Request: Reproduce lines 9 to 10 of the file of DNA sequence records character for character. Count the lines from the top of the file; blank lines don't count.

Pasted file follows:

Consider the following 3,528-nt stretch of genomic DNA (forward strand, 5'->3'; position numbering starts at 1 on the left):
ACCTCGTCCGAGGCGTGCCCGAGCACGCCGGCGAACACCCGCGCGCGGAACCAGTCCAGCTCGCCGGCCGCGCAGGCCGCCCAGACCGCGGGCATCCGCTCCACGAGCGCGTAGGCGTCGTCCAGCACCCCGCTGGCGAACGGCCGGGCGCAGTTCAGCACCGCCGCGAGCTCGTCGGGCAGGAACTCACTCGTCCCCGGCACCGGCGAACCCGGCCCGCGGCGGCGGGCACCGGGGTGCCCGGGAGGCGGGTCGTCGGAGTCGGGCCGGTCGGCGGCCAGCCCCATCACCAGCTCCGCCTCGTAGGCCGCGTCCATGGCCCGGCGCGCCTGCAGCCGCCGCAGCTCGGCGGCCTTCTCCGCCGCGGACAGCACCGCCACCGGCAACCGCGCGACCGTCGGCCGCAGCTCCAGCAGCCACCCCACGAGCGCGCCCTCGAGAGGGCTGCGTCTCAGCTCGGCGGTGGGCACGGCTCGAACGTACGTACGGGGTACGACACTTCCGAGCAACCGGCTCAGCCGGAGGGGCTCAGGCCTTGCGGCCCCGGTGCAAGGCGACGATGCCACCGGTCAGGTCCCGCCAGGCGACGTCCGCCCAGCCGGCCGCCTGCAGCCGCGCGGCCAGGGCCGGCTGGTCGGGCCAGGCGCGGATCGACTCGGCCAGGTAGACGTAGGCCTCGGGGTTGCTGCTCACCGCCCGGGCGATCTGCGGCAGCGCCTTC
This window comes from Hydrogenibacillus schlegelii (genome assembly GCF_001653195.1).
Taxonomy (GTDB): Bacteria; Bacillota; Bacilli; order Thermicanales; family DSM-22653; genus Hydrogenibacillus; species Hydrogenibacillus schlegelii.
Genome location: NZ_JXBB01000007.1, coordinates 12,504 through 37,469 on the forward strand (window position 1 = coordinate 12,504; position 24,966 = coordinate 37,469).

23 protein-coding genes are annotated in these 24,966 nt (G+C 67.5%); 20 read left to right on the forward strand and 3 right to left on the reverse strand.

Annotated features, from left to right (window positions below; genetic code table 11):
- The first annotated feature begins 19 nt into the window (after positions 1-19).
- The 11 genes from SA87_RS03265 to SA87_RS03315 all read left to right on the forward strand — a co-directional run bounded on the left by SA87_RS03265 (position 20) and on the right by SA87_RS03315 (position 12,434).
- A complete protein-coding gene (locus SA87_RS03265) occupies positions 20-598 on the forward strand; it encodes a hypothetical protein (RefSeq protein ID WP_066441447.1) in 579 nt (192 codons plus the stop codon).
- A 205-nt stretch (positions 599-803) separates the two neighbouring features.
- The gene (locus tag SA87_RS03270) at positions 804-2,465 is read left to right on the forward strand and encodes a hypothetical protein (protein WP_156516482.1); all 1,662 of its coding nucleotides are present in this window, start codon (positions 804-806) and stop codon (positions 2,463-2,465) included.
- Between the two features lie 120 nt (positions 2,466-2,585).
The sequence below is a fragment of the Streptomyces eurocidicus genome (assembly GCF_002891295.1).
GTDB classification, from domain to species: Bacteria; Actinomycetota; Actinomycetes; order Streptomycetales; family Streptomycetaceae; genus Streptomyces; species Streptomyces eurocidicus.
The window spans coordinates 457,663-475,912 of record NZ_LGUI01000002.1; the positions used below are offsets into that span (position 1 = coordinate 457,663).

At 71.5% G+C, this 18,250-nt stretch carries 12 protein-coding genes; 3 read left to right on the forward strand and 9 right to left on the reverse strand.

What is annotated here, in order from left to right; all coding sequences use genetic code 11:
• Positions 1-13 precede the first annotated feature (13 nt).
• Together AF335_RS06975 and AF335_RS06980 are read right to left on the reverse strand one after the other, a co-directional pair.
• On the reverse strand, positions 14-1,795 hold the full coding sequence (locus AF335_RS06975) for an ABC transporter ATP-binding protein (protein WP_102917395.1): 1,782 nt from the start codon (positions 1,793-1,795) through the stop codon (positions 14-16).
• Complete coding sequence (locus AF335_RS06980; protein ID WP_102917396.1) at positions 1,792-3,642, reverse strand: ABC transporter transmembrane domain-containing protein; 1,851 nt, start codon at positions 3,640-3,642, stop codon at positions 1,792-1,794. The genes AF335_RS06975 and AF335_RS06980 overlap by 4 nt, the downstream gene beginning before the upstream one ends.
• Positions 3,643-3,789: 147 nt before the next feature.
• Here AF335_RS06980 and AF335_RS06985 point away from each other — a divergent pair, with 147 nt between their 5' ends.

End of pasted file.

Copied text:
- The 11 genes from SA87_RS03265 to SA87_RS03315 all read left to right on the forward strand — a co-directional run bounded on the left by SA87_RS03265 (position 20) and on the right by SA87_RS03315 (position 12,434).
- A complete protein-coding gene (locus SA87_RS03265) occupies positions 20-598 on the forward strand; it encodes a hypothetical protein (RefSeq protein ID WP_066441447.1) in 579 nt (192 codons plus the stop codon).